The arbitrator commented that such expectation was reasonable, particularly where an employer uses a pre-printed form for the doctor to complete, for in such cases, there may be “a great deal of potential miscommunication between the health professional and the benefit provider on what, exactly, the benefit provider is looking for in order to substantiate a claim.”
The employee was found to have been terminated while suffering from a recognizable diagnosis of “major affective disorder” for which she was receiving medication and counselling; she was “unfit for work”. The arbitrator stated that:
Any termination of the [employee] under such circumstances under the guise of culpable misconduct is wrongful, a violation of the just cause prescription in the parties’ collective agreement and likely a breach of governing human rights legislation, as well.
The arbitrator specifically considered the following question:
[Was] termination, or any other disciplinary response, … appropriate for an employee who was found to have the honest yet mistaken belief that she or he has a medical disability justifying the employee’s absenteeism and that returning to work will actually cause the employee harm. What if the employee has the subjective belief that he or she cannot attend at work because of a disability certified by a physician that is objectively wrong? Instead of terminating the employee when he or she is wrong, isn’t the appropriate result to deny the employee disability benefits for the period of time the employee is off work and unable to prove that he or she is ill, or so ill that he or she cannot attend work?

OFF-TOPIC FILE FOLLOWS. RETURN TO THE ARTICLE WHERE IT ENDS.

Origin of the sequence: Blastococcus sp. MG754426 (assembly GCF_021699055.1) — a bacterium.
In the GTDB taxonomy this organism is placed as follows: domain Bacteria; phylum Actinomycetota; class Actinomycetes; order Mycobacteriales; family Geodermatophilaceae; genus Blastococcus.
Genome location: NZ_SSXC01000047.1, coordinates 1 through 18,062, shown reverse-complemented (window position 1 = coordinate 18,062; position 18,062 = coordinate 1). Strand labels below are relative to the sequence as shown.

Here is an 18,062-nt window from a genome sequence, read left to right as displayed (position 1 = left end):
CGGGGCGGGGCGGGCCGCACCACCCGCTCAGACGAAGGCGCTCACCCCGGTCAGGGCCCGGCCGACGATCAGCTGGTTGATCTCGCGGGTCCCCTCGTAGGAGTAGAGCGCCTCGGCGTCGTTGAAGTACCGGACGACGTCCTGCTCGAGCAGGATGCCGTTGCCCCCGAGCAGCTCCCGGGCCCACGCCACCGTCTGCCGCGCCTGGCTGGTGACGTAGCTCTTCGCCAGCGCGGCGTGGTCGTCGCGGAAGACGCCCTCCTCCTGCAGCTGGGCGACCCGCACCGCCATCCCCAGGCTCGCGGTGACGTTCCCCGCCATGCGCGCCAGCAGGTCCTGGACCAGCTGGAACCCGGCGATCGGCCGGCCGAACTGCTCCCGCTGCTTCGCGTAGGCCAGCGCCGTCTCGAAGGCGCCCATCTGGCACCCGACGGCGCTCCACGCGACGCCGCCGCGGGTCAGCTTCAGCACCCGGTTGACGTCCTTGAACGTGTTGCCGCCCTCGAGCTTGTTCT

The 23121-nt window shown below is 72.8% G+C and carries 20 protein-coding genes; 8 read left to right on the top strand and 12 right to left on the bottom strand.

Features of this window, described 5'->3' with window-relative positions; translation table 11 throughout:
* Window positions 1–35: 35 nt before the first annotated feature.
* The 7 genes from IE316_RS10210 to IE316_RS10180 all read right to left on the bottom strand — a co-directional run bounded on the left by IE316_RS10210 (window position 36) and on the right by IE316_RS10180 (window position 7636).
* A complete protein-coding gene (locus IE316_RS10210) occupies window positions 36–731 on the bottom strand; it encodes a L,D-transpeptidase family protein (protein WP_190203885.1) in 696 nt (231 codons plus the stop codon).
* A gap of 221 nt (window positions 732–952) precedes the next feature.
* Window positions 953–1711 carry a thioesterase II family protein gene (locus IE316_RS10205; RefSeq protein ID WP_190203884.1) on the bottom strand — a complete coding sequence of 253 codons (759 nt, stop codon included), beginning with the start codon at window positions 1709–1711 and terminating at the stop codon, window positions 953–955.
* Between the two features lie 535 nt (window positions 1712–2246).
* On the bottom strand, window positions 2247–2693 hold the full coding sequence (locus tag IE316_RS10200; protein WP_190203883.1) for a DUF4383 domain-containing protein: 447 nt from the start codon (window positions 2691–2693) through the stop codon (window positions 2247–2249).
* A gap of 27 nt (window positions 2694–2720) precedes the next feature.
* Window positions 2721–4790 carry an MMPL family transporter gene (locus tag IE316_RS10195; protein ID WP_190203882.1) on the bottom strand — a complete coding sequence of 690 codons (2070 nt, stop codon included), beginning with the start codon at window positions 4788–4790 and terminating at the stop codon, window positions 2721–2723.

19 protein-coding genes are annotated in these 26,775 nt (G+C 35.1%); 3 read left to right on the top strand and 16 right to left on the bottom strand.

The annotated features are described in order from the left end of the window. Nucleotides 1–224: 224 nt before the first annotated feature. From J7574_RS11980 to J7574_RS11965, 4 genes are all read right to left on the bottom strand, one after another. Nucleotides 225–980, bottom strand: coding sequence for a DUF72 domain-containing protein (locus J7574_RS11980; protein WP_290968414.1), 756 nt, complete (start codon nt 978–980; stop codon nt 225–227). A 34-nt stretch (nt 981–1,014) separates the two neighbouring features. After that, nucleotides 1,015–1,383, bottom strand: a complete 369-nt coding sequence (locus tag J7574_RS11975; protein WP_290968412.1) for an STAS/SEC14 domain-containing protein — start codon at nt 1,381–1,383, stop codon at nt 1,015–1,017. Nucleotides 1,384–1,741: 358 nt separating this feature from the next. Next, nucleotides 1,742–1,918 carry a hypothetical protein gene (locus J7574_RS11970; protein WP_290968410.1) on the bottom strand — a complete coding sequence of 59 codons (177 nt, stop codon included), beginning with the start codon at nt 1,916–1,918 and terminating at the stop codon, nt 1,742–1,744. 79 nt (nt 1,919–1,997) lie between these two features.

In addressing that question, the arbitrator distinguished this case from others where arbitrators had found that the employee’s circumstance did not establish that the employee had an honest belief on reasonable grounds that he could not return to work to perform the duties offered by the employer:
Here, the factual circumstances [were] very different. … The [employee] “had a reasonable, continuing belief that she could not return to the workplace, consistent with the totality of her [recent behaviour] … and as supported by the medical advice of her physicians, justifying her refusal to report for work as demanded by [her supervisor]. It would only be after some form of credible independent assessment of [her] medical condition supporting the viewpoint of TELUS Health on the matter, that the [employee’s] continuing refusal to report for work might pass the line of reasonableness, thereby undermining the honesty of her belief and entitling the Company to take disciplinary action if she didn’t return to work afterwards.”
The employer failed to demand an independent assessment and instead acted arbitrarily in terminating the employee “on its narrow view that this was really a workplace dispute that should be resolved in the workplace …”
The employee was reinstated, with compensation to make her whole for all losses suffered to the date of her reinstatement.